How to Lead a Great Devotional

150 150 Chantale Sindrey

Sport provides a great opportunity to bring people together, build relationships and from those relationships engage in meaningful conversations. At Reach Forth one of our favourite things to do is talk about our faith in Jesus and God’s amazing love for all people! At every game, a short devotional message is shared to encourage participants and invite them to consider some of life’s bigger questions. Leading a devotional is not necessarily an easy task, but it is such an important one! How can we lead effective devotionals? Here are few thoughts we have from our experience over the years:

Be Short and Specific:

Attention spans are short (adults included but especially kids) so it is always best to keep the talk on the shorter side. Something that will help with this is to make sure that the focus of the talk is very specific and to the point. This summer in our Youth Soccer leagues we introduced a new curriculum of weekly topics that focus on a different character trait or virtue from the Bible. This allows us to keep the talks focussed, short, and to the point, allowing the children to better engage.


We encourage our volunteers to take a few minutes during the week to read over the devotional notes, even if another coach is scheduled for that week, just in case they are asked to step in. You don’t need to spend a ton of time in preparation and you certainly don’t need to memorize all that you are going to say but it is ALWAYS better if you go in knowing the main point of what you are going to share, the key verse, and having read it over a few times. One of the best ways to feel comfortable while public speaking is to know that you are prepared!

Have an Outline:

One of the things that can make preparation even easier is to have a clear outline for the talk. It doesn’t have to be complicated, in fact for a 3-5 minute devotional the outline will likely be very straightforward. What the outline does though is helps you as the speaker remember where you are going next in the talk without having to memorize it word for word. For example, we provide our volunteer coaches with notes each week on the topic for the night. Those notes are arranged in the same structure every week:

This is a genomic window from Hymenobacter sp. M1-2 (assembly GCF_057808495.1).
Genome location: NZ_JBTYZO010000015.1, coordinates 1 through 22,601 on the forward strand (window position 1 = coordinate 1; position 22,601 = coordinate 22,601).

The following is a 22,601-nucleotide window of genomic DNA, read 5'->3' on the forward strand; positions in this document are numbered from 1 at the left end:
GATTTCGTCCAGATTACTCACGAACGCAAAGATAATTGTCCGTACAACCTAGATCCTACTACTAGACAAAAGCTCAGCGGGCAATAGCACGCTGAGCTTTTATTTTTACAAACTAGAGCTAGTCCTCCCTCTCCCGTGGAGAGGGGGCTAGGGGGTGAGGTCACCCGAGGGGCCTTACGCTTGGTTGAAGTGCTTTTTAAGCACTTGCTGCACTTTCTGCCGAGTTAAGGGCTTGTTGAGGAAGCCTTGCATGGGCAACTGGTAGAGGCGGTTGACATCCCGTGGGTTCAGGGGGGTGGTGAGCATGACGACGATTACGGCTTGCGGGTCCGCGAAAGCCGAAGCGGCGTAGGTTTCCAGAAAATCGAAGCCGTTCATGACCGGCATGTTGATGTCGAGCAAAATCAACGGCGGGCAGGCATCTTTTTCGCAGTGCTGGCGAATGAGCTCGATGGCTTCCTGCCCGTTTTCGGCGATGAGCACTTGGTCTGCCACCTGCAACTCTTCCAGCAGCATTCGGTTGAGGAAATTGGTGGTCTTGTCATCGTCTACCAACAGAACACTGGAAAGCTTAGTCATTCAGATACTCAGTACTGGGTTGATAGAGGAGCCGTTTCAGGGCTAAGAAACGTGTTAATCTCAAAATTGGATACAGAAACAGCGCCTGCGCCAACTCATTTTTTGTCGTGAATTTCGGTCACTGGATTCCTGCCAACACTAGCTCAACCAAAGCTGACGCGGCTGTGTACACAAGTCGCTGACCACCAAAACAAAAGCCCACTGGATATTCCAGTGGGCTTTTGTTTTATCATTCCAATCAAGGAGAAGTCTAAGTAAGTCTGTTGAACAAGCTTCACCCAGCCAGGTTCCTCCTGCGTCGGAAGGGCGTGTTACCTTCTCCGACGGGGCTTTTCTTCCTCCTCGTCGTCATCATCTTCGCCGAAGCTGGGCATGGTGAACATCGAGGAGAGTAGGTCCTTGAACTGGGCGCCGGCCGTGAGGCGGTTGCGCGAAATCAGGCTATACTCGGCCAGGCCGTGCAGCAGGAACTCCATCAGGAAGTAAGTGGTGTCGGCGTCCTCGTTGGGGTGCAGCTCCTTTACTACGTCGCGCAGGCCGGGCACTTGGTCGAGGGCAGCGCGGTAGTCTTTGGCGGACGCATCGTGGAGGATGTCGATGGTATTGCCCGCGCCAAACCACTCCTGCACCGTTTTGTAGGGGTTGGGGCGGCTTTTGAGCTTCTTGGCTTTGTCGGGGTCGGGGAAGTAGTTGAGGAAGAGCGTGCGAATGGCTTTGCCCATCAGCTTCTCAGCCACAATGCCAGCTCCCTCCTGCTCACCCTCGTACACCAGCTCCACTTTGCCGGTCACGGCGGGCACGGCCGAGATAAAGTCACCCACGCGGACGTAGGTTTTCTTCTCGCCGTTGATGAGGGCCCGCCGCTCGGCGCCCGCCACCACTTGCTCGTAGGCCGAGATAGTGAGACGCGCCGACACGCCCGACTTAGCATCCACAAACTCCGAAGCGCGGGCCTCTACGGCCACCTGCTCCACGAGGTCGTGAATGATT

• ME & WE:  this is where you establish the fact that we all can relate to this topic/issue
  • GOD:  then we turn our attention to what does God say about it in His Word
  • YOU:  finally we end with a  practical idea/challenge to try

**Let’s see a full example on the topic of “Self-Control” using the structure above:

ME & WE:
“Have you ever been mad at someone, said something really mean to them, and then knew right away that it was wrong? Sometimes when we get upset we say mean things or do hurtful things before we really think about if they are the right thing to do.”

“God reminds us in the Bible that it is a good thing to stop and think before we speak, even when we are upset. The Bible calls this self-control. “Fools vent their anger, but the wise quietly hold it back.” — Proverbs 29:11 (NLT)”

“Here is a challenge for this week: if you find yourself getting mad at your brother or sister, or another soccer player, can you try to first stop and think about what you could say that would be nice and not hurtful?”


Speak with energy and show the children that you are interested and engaged in what you are saying. Any audience picks up on the speaker and often takes their cues from her/him.


Prayer is so critical because at the end of the day regardless of what we have prepared it is God Who is going to speak! Above all else ask God to speak and then trust that He is working in the lives and hearts of those listening (even if you can’t always see Him).


Chantale Sindrey

All stories by: Chantale Sindrey